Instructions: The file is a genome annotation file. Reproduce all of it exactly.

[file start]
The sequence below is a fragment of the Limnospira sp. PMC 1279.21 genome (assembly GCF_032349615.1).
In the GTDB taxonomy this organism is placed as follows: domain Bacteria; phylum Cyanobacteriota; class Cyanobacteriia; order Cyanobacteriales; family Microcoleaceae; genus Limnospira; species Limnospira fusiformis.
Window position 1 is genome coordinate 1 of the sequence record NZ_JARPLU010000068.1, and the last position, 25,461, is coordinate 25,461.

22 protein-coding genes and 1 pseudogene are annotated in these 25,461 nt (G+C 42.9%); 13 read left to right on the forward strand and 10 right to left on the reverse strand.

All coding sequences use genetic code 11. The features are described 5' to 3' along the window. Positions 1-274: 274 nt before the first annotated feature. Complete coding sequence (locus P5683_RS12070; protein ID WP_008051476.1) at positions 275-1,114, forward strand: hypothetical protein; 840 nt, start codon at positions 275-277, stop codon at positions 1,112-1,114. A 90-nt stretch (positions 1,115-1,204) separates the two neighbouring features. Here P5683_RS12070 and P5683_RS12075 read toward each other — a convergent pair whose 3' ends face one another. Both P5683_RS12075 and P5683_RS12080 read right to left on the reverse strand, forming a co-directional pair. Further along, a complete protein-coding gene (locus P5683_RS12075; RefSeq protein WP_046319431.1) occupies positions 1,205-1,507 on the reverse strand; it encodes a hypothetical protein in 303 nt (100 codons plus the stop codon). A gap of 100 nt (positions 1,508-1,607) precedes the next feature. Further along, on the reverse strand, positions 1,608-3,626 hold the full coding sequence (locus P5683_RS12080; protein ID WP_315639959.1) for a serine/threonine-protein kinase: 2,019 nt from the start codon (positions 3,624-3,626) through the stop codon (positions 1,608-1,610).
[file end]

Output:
The sequence below is a fragment of the Limnospira sp. PMC 1279.21 genome (assembly GCF_032349615.1).
In the GTDB taxonomy this organism is placed as follows: domain Bacteria; phylum Cyanobacteriota; class Cyanobacteriia; order Cyanobacteriales; family Microcoleaceae; genus Limnospira; species Limnospira fusiformis.
Window position 1 is genome coordinate 1 of the sequence record NZ_JARPLU010000068.1, and the last position, 25,461, is coordinate 25,461.

22 protein-coding genes and 1 pseudogene are annotated in these 25,461 nt (G+C 42.9%); 13 read left to right on the forward strand and 10 right to left on the reverse strand.

All coding sequences use genetic code 11. The features are described 5' to 3' along the window. Positions 1-274: 274 nt before the first annotated feature. Complete coding sequence (locus P5683_RS12070; protein ID WP_008051476.1) at positions 275-1,114, forward strand: hypothetical protein; 840 nt, start codon at positions 275-277, stop codon at positions 1,112-1,114. A 90-nt stretch (positions 1,115-1,204) separates the two neighbouring features. Here P5683_RS12070 and P5683_RS12075 read toward each other — a convergent pair whose 3' ends face one another. Both P5683_RS12075 and P5683_RS12080 read right to left on the reverse strand, forming a co-directional pair. Further along, a complete protein-coding gene (locus P5683_RS12075; RefSeq protein WP_046319431.1) occupies positions 1,205-1,507 on the reverse strand; it encodes a hypothetical protein in 303 nt (100 codons plus the stop codon). A gap of 100 nt (positions 1,508-1,607) precedes the next feature. Further along, on the reverse strand, positions 1,608-3,626 hold the full coding sequence (locus P5683_RS12080; protein ID WP_315639959.1) for a serine/threonine-protein kinase: 2,019 nt from the start codon (positions 3,624-3,626) through the stop codon (positions 1,608-1,610).